Police sought the ban after the EDL – which has seen widespread public disorder at earlier rallies – planned to march on 3 September through Tower Hamlets, which has a significant Muslim community, many of Bangladeshi origin.
The veteran campaigner Peter Tatchell said that while he abhorred the EDL, he believed the ban was a "complete overreaction" and would prove counter-productive. He said: "I'm not sure we can defeat anti-democratic groups like the EDL using anti-democratic methods like banning marches. A far better tactic would be peaceful counter-marches and exposing the views of the EDL to public scrutiny."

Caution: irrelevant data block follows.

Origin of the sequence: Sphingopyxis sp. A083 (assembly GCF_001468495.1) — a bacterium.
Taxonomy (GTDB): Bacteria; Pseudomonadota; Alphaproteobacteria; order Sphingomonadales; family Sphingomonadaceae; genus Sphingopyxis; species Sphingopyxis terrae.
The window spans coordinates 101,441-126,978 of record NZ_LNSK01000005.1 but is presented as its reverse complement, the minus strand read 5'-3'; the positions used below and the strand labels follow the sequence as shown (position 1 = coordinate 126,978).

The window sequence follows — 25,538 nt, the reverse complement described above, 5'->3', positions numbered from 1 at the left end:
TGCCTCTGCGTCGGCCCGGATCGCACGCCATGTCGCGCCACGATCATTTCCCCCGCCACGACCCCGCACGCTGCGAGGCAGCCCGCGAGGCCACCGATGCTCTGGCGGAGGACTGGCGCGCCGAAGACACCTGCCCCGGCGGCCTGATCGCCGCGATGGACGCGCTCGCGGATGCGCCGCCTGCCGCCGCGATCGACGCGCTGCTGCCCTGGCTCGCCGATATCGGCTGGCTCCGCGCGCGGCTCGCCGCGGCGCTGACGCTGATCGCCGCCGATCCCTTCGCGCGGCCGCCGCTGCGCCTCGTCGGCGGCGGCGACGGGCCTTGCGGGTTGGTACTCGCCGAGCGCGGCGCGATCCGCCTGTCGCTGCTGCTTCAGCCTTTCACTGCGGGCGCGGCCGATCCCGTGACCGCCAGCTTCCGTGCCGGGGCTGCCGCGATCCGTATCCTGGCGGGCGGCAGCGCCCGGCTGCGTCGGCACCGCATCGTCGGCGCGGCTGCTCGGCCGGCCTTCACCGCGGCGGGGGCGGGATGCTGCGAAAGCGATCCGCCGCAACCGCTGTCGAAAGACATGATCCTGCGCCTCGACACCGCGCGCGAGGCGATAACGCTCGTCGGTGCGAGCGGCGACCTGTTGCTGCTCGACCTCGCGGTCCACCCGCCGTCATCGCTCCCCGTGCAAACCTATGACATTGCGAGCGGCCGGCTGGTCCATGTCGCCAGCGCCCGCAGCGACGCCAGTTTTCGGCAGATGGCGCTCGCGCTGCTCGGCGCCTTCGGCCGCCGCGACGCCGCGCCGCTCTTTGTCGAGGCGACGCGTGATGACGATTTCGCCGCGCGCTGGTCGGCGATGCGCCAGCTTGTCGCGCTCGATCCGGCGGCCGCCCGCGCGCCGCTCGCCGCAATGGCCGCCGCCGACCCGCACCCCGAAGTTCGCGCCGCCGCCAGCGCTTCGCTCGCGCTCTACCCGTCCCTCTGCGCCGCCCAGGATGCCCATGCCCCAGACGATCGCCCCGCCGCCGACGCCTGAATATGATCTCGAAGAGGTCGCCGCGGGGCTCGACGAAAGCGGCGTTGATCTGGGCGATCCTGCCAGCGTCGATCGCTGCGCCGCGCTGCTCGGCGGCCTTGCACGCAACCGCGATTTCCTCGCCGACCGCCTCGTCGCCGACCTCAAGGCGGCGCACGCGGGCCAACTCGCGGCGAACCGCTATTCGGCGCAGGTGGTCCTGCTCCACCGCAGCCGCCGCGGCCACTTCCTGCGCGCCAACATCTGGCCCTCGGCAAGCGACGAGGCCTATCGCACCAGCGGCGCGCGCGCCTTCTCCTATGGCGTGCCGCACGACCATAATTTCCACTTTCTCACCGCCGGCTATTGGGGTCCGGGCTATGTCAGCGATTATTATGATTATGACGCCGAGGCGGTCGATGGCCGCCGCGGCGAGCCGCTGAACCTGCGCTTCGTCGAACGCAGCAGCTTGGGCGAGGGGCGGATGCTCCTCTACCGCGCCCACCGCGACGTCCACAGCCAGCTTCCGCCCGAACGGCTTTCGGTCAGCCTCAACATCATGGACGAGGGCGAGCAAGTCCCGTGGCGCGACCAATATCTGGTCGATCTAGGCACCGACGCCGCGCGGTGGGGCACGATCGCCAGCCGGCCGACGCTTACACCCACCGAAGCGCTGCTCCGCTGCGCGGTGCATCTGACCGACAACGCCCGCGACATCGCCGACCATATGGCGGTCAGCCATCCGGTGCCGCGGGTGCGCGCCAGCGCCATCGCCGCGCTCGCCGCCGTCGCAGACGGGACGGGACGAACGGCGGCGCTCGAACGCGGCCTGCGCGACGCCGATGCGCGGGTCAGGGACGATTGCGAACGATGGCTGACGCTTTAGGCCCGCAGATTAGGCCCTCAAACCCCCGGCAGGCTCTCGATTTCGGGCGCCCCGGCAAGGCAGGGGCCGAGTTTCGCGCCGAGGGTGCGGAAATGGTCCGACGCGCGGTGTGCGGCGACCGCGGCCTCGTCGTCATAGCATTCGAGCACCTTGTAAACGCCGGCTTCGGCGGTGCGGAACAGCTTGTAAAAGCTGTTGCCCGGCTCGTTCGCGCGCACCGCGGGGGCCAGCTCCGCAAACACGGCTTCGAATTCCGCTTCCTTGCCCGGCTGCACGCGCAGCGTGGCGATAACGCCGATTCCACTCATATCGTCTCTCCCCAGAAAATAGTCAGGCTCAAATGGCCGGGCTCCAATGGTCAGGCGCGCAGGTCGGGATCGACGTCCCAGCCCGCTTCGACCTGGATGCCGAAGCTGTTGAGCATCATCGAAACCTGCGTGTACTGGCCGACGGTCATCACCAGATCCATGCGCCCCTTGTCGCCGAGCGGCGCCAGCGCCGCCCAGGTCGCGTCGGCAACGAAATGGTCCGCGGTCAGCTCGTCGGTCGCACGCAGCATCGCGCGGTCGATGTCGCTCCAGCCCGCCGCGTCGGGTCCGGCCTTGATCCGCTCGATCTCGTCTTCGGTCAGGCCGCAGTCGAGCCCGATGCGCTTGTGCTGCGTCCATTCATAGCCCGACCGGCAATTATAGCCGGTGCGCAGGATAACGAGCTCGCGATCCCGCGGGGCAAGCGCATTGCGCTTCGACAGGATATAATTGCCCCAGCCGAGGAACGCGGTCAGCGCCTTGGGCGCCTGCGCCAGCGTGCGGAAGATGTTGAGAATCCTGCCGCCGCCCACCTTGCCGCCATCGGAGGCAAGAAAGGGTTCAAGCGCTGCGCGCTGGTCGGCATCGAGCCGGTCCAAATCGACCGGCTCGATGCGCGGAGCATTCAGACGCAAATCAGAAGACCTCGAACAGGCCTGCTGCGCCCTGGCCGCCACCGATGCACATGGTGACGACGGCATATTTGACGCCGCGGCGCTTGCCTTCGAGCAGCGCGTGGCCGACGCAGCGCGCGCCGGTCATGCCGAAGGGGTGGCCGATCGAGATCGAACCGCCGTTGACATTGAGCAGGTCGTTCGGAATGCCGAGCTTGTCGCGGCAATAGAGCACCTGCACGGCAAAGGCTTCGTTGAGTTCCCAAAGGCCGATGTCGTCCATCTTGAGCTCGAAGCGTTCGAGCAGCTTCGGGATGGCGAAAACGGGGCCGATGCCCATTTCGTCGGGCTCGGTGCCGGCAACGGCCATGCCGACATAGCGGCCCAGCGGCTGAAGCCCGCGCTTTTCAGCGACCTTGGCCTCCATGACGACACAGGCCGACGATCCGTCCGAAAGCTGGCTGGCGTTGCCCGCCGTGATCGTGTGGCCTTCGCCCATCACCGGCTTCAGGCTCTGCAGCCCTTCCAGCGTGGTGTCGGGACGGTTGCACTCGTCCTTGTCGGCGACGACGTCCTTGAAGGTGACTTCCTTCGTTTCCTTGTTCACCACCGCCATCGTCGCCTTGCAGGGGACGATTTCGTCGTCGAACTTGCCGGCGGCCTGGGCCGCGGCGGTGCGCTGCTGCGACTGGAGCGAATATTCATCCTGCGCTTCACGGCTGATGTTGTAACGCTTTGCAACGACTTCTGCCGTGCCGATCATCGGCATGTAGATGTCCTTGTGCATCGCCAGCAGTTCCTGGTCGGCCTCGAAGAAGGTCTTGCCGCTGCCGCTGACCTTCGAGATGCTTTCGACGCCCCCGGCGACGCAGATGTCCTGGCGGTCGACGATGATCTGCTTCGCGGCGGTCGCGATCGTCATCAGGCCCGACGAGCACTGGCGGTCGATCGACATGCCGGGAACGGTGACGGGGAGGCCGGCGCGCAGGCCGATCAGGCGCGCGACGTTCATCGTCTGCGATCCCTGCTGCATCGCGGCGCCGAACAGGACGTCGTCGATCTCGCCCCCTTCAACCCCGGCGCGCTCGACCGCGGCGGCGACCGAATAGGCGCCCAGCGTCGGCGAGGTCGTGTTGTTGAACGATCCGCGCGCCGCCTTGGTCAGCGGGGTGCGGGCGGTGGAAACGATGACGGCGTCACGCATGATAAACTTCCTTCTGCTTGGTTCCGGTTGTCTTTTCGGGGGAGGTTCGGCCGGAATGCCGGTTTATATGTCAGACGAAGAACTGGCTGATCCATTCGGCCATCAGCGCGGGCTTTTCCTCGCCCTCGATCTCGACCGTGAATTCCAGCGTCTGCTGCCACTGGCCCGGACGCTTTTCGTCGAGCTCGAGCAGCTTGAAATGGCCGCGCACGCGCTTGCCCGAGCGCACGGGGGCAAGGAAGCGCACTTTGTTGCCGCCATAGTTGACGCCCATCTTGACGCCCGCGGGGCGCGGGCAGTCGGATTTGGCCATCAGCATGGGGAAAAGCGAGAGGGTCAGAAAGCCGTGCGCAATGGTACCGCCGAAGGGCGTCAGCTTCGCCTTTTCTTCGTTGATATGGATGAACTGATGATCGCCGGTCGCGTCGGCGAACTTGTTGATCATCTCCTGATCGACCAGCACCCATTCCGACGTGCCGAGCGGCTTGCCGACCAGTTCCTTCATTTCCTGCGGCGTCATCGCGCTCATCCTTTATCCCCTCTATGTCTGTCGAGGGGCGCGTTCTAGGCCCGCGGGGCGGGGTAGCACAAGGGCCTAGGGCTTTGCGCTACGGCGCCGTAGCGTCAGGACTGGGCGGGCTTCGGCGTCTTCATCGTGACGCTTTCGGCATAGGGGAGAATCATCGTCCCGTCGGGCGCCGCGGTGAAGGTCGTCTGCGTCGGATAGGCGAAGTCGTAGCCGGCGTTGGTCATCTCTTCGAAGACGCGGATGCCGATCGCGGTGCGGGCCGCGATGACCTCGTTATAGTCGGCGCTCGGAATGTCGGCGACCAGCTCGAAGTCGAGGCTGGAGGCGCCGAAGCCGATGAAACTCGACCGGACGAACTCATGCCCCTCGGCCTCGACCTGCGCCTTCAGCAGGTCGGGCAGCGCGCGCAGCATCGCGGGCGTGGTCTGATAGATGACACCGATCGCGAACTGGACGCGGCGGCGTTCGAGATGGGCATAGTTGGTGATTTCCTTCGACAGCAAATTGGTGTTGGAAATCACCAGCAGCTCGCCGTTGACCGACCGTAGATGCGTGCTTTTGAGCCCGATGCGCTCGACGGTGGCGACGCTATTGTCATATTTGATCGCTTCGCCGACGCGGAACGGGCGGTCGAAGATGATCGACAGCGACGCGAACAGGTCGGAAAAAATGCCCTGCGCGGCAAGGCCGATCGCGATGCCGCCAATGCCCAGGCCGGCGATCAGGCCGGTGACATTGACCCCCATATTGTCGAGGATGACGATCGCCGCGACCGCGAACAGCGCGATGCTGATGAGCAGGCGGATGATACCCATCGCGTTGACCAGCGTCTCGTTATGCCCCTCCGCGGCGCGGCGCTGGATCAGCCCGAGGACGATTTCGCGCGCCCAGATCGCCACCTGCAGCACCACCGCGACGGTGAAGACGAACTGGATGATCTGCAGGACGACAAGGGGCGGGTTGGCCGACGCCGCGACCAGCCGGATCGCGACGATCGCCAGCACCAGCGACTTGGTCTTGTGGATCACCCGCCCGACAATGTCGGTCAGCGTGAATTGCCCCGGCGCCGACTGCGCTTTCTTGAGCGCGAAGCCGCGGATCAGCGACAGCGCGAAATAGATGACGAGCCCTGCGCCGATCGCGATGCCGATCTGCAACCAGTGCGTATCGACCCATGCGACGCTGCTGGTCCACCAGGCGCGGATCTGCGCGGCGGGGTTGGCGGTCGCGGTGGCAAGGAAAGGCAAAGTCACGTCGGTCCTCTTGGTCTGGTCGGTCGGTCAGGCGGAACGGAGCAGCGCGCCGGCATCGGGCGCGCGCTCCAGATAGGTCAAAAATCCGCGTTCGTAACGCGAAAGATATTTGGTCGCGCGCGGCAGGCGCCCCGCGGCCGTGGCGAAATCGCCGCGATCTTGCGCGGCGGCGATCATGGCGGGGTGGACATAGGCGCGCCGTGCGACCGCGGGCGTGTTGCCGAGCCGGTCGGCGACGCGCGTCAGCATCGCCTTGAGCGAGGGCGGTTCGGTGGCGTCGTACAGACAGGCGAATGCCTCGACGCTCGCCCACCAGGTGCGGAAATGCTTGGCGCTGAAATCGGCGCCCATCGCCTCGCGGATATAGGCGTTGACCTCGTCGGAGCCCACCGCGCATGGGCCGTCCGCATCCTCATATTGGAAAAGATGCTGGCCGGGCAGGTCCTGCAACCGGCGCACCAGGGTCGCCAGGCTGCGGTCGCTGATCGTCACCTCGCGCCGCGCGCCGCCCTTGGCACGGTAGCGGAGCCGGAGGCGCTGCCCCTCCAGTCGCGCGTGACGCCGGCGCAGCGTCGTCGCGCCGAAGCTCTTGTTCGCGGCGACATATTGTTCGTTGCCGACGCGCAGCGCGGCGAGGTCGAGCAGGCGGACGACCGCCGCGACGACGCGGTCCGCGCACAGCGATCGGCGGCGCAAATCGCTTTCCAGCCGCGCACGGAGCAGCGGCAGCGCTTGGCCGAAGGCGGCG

The EDL insisted any admiration was one way and it did not condone his views.
The group has struggled for legitimacy, even amid evidence it has picked up supporters as the better established far-right British National Party has been beset by internal divisions. According to Searchlight, the EDL has active support from people involved in earlier far-right groups, including the even more extreme Combat 18 and National Front.